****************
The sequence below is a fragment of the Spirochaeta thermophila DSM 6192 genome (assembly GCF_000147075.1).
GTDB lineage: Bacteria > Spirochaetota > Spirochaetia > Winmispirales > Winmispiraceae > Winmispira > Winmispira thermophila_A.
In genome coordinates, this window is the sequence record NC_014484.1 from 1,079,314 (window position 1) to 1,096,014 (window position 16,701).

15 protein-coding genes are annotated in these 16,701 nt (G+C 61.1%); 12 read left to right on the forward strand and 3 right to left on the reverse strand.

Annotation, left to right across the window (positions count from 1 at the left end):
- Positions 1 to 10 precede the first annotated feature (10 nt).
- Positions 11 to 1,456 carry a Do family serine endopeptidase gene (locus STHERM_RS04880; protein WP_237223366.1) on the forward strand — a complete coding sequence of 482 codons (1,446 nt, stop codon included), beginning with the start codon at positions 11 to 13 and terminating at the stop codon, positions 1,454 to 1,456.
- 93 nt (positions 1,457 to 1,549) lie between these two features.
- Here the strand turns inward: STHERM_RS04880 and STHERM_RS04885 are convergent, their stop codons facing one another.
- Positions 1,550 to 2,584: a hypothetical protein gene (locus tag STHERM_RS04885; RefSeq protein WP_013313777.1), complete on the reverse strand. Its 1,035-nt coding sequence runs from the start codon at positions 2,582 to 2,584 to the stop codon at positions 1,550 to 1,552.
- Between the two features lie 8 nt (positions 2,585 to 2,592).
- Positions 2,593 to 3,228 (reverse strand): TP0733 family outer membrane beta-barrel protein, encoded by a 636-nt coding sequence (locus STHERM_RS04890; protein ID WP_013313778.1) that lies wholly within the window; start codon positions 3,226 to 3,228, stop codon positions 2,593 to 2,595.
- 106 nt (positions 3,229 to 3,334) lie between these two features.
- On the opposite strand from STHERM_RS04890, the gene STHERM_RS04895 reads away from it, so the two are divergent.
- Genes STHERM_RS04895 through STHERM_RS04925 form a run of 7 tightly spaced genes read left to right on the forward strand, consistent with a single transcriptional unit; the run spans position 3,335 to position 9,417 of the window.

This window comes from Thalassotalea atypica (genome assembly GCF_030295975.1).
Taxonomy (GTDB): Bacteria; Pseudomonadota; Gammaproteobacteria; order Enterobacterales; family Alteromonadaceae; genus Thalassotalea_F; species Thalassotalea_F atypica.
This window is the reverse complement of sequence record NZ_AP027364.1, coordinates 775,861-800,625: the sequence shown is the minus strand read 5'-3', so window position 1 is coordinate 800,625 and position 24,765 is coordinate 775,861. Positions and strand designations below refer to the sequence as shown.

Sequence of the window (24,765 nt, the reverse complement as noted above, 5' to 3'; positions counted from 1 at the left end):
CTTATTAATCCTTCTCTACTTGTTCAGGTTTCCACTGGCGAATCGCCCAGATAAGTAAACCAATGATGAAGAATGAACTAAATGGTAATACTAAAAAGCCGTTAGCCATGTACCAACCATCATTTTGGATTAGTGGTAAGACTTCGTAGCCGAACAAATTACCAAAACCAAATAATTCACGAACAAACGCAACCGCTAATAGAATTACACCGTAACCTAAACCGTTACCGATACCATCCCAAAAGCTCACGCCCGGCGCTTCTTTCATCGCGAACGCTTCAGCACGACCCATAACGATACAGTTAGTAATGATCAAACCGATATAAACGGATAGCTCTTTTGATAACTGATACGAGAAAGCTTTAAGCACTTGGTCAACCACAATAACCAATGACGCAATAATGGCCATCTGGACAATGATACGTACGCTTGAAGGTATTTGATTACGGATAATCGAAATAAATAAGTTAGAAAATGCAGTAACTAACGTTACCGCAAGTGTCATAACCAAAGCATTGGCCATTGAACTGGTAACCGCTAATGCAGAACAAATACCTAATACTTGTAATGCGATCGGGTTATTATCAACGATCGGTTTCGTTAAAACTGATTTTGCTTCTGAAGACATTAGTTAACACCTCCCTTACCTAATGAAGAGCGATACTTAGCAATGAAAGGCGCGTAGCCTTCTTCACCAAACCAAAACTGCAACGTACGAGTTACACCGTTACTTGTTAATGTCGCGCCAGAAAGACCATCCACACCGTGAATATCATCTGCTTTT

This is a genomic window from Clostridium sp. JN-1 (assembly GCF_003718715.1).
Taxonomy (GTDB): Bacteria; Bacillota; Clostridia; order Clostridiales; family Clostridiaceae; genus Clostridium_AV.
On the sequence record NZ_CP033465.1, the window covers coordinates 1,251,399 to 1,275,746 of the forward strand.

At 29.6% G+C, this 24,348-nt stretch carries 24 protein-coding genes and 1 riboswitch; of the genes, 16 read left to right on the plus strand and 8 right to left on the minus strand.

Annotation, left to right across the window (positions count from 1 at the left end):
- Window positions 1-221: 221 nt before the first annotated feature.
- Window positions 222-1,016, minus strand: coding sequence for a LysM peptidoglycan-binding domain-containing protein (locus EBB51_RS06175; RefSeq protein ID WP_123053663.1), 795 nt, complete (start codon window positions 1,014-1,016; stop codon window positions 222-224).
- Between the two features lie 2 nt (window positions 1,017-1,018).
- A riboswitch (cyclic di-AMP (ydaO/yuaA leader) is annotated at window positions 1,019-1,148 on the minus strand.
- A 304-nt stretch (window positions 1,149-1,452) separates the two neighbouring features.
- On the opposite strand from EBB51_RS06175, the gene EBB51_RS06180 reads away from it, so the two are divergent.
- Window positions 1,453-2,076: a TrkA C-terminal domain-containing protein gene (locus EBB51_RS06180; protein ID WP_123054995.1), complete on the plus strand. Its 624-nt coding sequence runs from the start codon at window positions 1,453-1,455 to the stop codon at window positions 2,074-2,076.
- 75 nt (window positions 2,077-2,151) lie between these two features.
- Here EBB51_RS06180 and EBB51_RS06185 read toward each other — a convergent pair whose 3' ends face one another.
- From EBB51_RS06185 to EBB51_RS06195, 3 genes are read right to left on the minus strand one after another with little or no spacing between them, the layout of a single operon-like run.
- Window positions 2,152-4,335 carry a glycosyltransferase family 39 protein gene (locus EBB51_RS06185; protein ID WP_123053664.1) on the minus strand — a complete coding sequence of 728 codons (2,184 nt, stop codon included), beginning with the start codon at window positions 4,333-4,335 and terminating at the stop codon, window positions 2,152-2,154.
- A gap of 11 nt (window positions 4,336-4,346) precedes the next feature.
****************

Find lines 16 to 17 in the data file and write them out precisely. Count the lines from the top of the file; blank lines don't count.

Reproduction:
This window comes from Thalassotalea atypica (genome assembly GCF_030295975.1).
Taxonomy (GTDB): Bacteria; Pseudomonadota; Gammaproteobacteria; order Enterobacterales; family Alteromonadaceae; genus Thalassotalea_F; species Thalassotalea_F atypica.